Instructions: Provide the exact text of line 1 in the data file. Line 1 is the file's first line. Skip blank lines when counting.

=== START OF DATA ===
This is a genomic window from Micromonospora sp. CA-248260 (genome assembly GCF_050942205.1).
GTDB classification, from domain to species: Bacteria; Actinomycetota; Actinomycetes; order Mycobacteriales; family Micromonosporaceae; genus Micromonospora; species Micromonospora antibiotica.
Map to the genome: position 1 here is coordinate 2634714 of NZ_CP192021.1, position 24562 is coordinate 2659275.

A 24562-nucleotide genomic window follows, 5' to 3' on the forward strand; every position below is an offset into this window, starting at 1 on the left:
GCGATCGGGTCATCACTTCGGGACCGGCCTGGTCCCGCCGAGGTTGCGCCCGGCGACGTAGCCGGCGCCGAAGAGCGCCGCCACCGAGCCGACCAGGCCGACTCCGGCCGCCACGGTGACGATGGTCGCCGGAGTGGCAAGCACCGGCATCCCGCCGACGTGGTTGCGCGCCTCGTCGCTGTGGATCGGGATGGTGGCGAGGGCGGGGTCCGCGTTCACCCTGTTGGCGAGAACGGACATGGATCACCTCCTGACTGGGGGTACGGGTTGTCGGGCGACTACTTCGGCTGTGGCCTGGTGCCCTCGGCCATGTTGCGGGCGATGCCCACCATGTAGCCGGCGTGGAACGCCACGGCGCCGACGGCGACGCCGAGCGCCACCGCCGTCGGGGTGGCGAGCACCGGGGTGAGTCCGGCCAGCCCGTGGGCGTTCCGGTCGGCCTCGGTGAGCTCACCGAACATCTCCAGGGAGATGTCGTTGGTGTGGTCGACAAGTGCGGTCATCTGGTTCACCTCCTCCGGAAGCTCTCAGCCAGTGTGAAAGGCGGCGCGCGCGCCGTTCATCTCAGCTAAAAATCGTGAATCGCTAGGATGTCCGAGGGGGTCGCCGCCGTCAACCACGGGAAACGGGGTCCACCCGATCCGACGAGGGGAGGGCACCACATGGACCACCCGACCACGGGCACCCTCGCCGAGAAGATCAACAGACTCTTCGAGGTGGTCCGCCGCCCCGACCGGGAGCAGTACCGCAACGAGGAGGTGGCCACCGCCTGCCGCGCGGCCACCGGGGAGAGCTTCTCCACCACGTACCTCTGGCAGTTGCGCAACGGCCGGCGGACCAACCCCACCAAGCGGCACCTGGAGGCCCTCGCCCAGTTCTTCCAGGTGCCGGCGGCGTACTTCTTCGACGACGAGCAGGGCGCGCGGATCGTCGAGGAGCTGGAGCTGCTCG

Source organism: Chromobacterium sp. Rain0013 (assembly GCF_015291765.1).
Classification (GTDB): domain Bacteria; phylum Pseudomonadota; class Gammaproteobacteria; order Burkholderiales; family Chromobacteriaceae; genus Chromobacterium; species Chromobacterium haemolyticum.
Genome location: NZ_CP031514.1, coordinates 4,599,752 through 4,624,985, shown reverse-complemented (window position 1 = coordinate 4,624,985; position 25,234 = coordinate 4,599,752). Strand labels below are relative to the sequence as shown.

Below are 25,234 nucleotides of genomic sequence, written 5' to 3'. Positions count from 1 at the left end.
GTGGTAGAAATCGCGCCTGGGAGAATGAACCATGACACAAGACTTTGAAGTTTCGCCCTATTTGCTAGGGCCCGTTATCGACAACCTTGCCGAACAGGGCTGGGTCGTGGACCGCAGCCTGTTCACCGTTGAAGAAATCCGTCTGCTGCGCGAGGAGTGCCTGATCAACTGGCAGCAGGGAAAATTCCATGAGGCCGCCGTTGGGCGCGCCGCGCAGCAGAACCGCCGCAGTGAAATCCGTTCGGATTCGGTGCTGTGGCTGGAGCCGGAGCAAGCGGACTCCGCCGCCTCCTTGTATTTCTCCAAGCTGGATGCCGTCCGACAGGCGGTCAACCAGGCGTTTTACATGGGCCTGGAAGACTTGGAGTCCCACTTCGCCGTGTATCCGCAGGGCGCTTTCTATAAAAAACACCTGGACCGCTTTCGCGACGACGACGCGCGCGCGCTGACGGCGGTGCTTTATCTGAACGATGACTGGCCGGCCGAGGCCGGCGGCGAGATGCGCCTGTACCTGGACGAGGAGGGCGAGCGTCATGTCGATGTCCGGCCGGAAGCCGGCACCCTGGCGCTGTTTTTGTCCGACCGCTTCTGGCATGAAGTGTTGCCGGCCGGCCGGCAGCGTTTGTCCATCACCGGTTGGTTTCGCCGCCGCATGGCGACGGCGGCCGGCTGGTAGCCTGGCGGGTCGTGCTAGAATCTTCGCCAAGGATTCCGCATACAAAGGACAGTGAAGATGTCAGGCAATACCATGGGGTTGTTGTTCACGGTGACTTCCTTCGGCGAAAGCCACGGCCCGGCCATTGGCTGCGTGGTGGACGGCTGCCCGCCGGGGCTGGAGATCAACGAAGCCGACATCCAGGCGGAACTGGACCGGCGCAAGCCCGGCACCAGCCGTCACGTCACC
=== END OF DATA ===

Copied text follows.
This is a genomic window from Micromonospora sp. CA-248260 (genome assembly GCF_050942205.1).